Here's the thing. The iPad is smaller than my laptop. The iPad is smaller than a stack of text book. In many cases, I will be able to use it instead, greatly reducing the amount of gear that I need to lug around. To me, that's mobile.

It's just a big iPhone

Well, size has a quantity all its own. The additional screen real estate will allow developers to build applications that just wouldn't work on the iPhone.

But, even if it is just a big iPhone, so what. My iPhone has already replaced a lot of the work I used to do on my laptop. My biggest complaint, the screen is too small. Give me a bigger screen. Make it a little easier to browse the web and do email, and I'll be ecstatic. For me, one of the biggest features will be the ability to read full-page PDFs without having to squint at microscopic type. I print out a lot of research papers because I don't yet have a good alternative. If it's a two-column document I can stick it on my iPhone and zoom in on a single column at a time. That works OK. A bigger iPhone would let me comfortably read even the single-column articles.

And don't even get me started about the gaming opportunities.

So yes, a bigger iPhone would be nice.

A netbook can do everything the iPad does, and do it cheaper

This ignores the whole touch interface, the accelerometers, GPS and a host of other features. I think the touch interface is going to be a big winner here, once people actually get their hands on the device. It's a much more natural way to interact with software than the traditional mouse/keyboard combination, at least judging by the number of fingerprints I keep finding on my laptop's screen.

Being able to reposition the screen between landscape and portrait mode is also very nice. Even nicer, applications can detect this change and respond in interesting, useful ways.

It doesn't support a mouse?

You can buy the keyboard dock or link the iPad with any bluetooth keyboard (which makes Apple's tiny bluetooth keyboard suddenly very attractive). But you cannot link with a bluetooth mouse. This fact has made some peoples head explode.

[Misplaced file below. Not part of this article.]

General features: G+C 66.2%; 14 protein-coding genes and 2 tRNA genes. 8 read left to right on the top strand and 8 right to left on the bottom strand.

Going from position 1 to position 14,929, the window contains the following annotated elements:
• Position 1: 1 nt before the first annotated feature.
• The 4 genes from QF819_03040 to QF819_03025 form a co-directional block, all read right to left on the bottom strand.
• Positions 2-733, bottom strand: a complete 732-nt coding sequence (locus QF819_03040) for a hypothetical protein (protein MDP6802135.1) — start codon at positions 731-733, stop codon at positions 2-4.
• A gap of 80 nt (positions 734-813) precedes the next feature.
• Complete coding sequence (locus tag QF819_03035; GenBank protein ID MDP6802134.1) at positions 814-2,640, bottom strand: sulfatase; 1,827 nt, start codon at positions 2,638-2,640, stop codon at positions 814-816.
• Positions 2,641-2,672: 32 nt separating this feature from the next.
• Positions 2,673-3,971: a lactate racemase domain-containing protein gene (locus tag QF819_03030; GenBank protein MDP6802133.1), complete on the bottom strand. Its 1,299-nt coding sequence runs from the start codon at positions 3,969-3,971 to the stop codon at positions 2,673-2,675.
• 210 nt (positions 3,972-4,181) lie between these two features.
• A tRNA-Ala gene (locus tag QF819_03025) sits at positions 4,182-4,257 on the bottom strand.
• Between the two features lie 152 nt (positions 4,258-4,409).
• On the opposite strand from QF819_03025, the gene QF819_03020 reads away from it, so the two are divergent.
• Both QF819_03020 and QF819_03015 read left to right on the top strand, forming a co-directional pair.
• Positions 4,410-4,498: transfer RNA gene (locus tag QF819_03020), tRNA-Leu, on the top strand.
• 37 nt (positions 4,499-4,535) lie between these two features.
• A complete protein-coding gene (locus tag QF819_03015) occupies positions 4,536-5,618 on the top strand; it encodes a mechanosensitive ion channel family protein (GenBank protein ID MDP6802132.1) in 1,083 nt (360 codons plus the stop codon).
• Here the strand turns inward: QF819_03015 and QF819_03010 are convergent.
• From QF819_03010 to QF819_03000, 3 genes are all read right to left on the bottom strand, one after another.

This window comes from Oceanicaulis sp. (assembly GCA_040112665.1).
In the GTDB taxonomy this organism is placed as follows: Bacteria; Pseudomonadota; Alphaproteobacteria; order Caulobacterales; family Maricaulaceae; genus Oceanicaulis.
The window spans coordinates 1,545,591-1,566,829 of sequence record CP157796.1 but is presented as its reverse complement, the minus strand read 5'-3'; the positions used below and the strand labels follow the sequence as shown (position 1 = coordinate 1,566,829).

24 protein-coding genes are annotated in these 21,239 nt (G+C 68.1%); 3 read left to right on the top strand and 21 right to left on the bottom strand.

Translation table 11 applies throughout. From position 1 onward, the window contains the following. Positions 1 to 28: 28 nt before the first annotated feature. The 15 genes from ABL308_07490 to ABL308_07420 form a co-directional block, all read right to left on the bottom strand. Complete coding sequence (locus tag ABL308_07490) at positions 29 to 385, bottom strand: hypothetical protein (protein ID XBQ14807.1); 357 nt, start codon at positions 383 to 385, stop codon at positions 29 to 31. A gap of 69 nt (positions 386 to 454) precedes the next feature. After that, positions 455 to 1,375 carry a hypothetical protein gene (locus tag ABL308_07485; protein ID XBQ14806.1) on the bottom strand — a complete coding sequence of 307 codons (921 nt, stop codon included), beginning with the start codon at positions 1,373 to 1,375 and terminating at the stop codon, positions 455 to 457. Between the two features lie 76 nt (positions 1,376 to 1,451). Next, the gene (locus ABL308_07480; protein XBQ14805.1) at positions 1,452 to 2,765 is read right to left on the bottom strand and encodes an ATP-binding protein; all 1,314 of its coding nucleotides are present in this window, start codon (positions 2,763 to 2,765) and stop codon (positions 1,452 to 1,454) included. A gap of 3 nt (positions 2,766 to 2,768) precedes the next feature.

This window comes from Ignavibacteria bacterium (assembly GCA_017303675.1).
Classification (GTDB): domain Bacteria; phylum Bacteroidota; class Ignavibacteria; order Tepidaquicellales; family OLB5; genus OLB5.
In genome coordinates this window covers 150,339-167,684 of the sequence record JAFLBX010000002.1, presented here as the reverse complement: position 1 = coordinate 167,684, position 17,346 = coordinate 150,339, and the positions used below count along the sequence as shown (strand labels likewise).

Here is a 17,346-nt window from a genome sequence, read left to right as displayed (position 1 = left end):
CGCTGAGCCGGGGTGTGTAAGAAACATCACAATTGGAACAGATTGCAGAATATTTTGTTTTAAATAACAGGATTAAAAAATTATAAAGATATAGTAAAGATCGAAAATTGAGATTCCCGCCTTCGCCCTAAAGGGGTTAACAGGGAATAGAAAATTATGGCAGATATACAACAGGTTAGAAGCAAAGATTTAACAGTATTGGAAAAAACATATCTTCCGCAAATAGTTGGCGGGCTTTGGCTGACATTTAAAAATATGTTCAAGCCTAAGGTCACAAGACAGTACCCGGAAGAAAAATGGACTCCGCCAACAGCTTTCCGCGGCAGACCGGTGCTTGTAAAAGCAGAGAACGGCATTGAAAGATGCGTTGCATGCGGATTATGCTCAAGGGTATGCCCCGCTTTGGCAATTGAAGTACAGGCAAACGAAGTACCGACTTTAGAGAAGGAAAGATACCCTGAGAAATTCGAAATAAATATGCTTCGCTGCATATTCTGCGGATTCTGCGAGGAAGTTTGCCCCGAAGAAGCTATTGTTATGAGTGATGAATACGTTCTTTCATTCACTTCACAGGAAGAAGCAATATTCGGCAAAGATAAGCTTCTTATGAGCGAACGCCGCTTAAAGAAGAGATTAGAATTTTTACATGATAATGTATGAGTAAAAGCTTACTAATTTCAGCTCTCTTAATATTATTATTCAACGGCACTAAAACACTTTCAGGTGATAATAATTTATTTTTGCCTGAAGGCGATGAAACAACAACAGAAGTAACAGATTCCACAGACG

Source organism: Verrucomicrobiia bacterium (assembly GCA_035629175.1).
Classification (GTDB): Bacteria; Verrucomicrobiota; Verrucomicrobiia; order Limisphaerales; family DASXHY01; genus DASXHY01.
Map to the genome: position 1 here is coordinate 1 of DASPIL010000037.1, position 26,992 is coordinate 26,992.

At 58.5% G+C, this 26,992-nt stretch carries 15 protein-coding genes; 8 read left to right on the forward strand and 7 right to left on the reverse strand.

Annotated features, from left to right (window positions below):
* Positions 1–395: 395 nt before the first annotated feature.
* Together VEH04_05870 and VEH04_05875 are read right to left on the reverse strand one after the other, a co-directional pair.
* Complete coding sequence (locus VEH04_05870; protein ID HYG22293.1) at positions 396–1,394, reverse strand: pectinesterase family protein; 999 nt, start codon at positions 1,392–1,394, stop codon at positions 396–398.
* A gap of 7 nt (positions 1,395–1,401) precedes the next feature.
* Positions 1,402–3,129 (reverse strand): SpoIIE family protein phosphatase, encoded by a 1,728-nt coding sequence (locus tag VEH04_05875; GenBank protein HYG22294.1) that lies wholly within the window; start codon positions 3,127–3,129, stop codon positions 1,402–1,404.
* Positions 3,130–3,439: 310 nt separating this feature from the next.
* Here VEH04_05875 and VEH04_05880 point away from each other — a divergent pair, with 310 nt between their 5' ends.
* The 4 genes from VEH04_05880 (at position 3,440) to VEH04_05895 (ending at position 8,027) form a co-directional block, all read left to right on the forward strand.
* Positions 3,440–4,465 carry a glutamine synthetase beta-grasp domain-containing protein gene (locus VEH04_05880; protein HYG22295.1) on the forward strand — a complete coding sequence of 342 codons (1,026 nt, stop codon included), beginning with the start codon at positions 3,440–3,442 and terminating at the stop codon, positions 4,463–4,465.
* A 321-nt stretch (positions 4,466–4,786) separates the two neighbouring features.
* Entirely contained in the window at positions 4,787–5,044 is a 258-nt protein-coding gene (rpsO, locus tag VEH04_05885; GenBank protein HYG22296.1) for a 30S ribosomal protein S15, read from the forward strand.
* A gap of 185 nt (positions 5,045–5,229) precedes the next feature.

Here's the thing. The iPhone OS doesn't have a mouse pointer. How would you even use a mouse. And why would you want to, when you can just tap the object directly.

A multi-touch interface allows a considerably wider range of interaction than most mice. Yes, long term mouse users may find the mouse more accurate--but, if you've ever watched a newbie use a mouse, you know that accuracy is a learned skill, not an inherent feature of the interface.

It doesn't support multi-tasking

Why is multitasking such a big deal? To me, multitasking is mostly needed when two or more applications are running on the same screen. The iPad is specifically designed to have each application take up the entire screen. And I think that's the right decision for devices like this.

So, as long as an application saves it state as you use it, restarts wherever you left off, and opens and closes quickly, moving between applications isn't a problem, even without multitasking.

Already, on the iPhone I can be writing an email, close the email-app to look up a word using a dictionary app. Copy the correct spelling, and reopen and paste the word. It's really quite seamless. I've seen bigger delays when switching tasks on multi-tasking machines. And there are definite technical advantages to only doing one thing at a time.

There is, however, one place where multitasking would be useful. Every once in a while, I find myself waiting for an application to download a big file. I would like to switch to a different app until the download was finished. It's not a big deal, but some sort of limited multitasking would be nice.

It doesn't support Flash

OK, this is the one complaint that I agree with. Mind you, I don't like Flash. I think HTML 5.0 is a much more compelling and robust technology. But, I also think it's ridiculous to expect everyone else to rewrite their web pages just because I have a new gadget.

The iPad is supposed to be a premium web-browsing tool. So, its annoying that it cannot be used to access broad swaths of the web.